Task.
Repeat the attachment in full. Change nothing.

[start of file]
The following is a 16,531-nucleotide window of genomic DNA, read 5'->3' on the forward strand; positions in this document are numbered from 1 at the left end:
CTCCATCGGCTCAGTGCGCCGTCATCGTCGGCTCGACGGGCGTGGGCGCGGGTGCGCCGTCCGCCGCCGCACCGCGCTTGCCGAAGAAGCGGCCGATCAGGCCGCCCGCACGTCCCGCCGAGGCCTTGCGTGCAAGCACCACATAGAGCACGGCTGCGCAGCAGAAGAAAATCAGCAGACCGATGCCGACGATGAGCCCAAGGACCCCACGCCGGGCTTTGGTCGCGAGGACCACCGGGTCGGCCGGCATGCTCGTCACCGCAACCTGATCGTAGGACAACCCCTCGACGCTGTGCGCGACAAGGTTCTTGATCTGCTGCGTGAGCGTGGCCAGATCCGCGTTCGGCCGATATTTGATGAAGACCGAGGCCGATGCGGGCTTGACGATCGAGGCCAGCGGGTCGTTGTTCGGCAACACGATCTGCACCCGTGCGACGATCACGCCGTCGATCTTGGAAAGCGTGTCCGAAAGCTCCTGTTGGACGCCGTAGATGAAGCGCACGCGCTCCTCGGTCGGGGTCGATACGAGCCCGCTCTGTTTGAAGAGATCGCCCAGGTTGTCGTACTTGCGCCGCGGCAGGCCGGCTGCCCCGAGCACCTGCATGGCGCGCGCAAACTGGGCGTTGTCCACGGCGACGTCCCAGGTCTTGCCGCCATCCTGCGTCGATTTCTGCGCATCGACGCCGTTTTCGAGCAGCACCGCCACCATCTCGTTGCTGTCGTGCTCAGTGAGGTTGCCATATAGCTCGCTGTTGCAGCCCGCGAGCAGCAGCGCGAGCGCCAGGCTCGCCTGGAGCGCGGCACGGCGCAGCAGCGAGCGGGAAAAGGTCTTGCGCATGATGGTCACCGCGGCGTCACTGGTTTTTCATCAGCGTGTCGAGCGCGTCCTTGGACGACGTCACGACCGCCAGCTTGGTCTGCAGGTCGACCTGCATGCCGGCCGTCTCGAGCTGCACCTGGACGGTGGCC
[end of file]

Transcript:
The following is a 16,531-nucleotide window of genomic DNA, read 5'->3' on the forward strand; positions in this document are numbered from 1 at the left end:
CTCCATCGGCTCAGTGCGCCGTCATCGTCGGCTCGACGGGCGTGGGCGCGGGTGCGCCGTCCGCCGCCGCACCGCGCTTGCCGAAGAAGCGGCCGATCAGGCCGCCCGCACGTCCCGCCGAGGCCTTGCGTGCAAGCACCACATAGAGCACGGCTGCGCAGCAGAAGAAAATCAGCAGACCGATGCCGACGATGAGCCCAAGGACCCCACGCCGGGCTTTGGTCGCGAGGACCACCGGGTCGGCCGGCATGCTCGTCACCGCAACCTGATCGTAGGACAACCCCTCGACGCTGTGCGCGACAAGGTTCTTGATCTGCTGCGTGAGCGTGGCCAGATCCGCGTTCGGCCGATATTTGATGAAGACCGAGGCCGATGCGGGCTTGACGATCGAGGCCAGCGGGTCGTTGTTCGGCAACACGATCTGCACCCGTGCGACGATCACGCCGTCGATCTTGGAAAGCGTGTCCGAAAGCTCCTGTTGGACGCCGTAGATGAAGCGCACGCGCTCCTCGGTCGGGGTCGATACGAGCCCGCTCTGTTTGAAGAGATCGCCCAGGTTGTCGTACTTGCGCCGCGGCAGGCCGGCTGCCCCGAGCACCTGCATGGCGCGCGCAAACTGGGCGTTGTCCACGGCGACGTCCCAGGTCTTGCCGCCATCCTGCGTCGATTTCTGCGCATCGACGCCGTTTTCGAGCAGCACCGCCACCATCTCGTTGCTGTCGTGCTCAGTGAGGTTGCCATATAGCTCGCTGTTGCAGCCCGCGAGCAGCAGCGCGAGCGCCAGGCTCGCCTGGAGCGCGGCACGGCGCAGCAGCGAGCGGGAAAAGGTCTTGCGCATGATGGTCACCGCGGCGTCACTGGTTTTTCATCAGCGTGTCGAGCGCGTCCTTGGACGACGTCACGACCGCCAGCTTGGTCTGCAGGTCGACCTGCATGCCGGCCGTCTCGAGCTGCACCTGGACGGTGGCC